This section is non-normative.
The Mathematical Markup Language is the most popular XML format for describing mathematical notation and capturing both its structure and content [MathML3]. It has been integrated in various other standards such as [HTML5], [EPUB3], [ODF1] or [Daisy3]. Although the stated goal is “to enable mathematics to be served, received, and processed on the World Wide Web”, the MathML specification has two serious shortcomings that make it hard to implement presentation MathML in web rendering engines:
The MathML specification intentionally does not contain any detailed rendering rules. As a consequence, the fact that web rendering engines are compliant with the MathML specification does not necessarily mean that they will have the rendering quality expected by most readers. For example, the specification essentially just says that “mfrac element is used for fractions” and that the default medium linethickness “is left up to the rendering agent” [MathML3]. As a comparison, to determine the exact spacing and thickness of fractions and stacks the TeXBook’s Appendix G [TeXBook] relies on parameters and while the MATH table of the Open Font Format [OpenFontFormat3] extends these to parameters FractionNumeratorDisplayStyleShiftUp, FractionNumeratorShiftUp, FractionNumeratorDisplayStyleGapMin, FractionNumeratorGapMin, FractionRuleThickness, FractionDenominatorDisplayStyleGapMin, FractionDenominatorGapMin, FractionDenominatorDisplayStyleShiftDown, FractionDenominatorShiftDown, StackTopDisplayStyleShiftUp, StackTopShiftUp, StackDisplayStyleGapMin, StackGapMin, StackBottomDisplayStyleShiftDown and StackBottomShiftDown.
The MathML specification is designed as an independent XML language and browser vendors have almost not been involved in the standardization process, except for integration in [HTML5]. Instead, the specification is sometimes biased by MathML rendering and authoring tools behaving quite differently from web rendering engines. Hence it is not always obvious whether all features are fundamental or whether they fit well into the web rendering engine codebase. For example, the <mfenced> element is just a “convenient form in which to express common constructs involving fences” but is strictly equivalent to an expanded form with <mrow> and <mo> elements. It requires web rendering engines to create many “anonymous” rendering frames and keep them up-to-date, to duplicate the logic for drawing and exposing the content of fenced expressions etc. Another example is the first cell in a <mlabeledtr> row which is not necessarily positioned the same way as in HTML table and actually is supposed not to be involved in metric computation or border drawing of the table [MathML3].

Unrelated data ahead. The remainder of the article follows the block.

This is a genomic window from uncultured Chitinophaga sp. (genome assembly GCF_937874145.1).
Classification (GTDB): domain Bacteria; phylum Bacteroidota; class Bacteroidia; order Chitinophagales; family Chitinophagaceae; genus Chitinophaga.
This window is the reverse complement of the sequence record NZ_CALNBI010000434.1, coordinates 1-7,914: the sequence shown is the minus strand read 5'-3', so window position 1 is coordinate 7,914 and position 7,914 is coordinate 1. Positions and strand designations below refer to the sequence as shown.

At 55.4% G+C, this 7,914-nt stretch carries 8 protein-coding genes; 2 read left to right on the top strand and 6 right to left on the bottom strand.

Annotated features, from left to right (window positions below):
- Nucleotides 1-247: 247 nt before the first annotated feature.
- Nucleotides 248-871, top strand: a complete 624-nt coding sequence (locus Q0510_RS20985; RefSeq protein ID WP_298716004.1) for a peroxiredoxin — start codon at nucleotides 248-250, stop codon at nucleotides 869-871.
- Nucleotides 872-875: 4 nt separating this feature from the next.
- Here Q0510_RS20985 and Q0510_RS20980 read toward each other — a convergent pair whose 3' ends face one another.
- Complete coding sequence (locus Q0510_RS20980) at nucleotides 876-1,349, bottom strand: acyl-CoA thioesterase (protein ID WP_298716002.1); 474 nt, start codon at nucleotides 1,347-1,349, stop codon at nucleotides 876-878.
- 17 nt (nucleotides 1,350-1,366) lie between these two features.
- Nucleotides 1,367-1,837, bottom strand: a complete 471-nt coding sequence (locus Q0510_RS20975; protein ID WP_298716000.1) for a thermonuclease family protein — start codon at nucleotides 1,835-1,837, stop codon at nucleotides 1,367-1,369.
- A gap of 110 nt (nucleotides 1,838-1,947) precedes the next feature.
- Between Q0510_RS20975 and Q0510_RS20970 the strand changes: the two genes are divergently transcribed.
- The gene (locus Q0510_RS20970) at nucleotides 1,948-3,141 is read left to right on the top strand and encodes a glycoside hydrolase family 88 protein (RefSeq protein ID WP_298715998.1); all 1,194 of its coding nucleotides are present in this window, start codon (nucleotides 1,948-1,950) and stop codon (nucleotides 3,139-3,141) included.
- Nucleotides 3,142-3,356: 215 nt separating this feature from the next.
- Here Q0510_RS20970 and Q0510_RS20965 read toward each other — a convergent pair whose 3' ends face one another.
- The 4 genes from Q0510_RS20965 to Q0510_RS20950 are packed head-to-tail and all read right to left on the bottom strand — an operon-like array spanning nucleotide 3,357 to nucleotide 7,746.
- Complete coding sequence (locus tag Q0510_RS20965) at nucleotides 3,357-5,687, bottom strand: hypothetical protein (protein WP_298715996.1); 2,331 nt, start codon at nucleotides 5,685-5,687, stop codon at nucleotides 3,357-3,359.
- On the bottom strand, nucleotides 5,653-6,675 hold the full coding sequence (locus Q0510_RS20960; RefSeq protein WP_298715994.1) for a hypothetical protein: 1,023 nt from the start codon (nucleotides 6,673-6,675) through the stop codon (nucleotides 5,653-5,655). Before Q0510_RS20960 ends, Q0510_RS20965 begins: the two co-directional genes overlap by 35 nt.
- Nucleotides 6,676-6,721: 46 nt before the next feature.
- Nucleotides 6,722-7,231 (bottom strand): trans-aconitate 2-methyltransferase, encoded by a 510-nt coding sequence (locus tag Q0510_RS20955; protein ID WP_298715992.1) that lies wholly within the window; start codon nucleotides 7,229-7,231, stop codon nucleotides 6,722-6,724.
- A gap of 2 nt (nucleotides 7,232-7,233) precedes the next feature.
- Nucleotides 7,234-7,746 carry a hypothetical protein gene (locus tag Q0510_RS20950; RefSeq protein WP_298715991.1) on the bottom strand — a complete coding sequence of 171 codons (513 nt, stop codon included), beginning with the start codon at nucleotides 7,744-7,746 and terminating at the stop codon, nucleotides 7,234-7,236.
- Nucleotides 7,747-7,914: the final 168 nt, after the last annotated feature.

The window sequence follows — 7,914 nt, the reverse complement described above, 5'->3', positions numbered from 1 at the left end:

This “MathML in HTML5” implementation note intends to address these issues by being as accurate as possible on the visual rendering of mathematical formulas using additional rules from the TeXBook’s Appendix G [TeXBook] and from the Open Font Format [OpenFontFormat3]. Focus has been put on keeping compatible with existing technologies of web rendering engines [HTML5] by relying as much as possible on CSS, text & table layout and box models. As a consequence, parts of presentation MathML that do not fit well in this framework or are rarely used in practice have been ommited ; details on these and suggestions for standardization bodies are provided in the Appendix.
Future versions of this document may describe support for a larger subset of presentation MathML by including features that are important in a web context e.g. CSS-compatible line breaking.
This section is non-normative.
This document focuses on the most important points to implement MathML in web rendering engines. Hence it is intentionally short and readers are invited to check the MathML 3 specification for details [MathML3]. As a convenience, quotations from the MathML 3 specification are referred to with the following style:
This is a quotation from the MathML 3 specification.
This document relies on many definitions taken from the MATH specification of the Open Font Format [OpenFontFormat3]. These values are written with the following style: This is a definition from the MATH specification.
The key words MUST, MUST NOT, REQUIRED, SHALL, SHALL NOT, SHOULD, SHOULD NOT, RECOMMENDED, MAY, and OPTIONAL, are to be interpreted as described in [IETFRFC2119].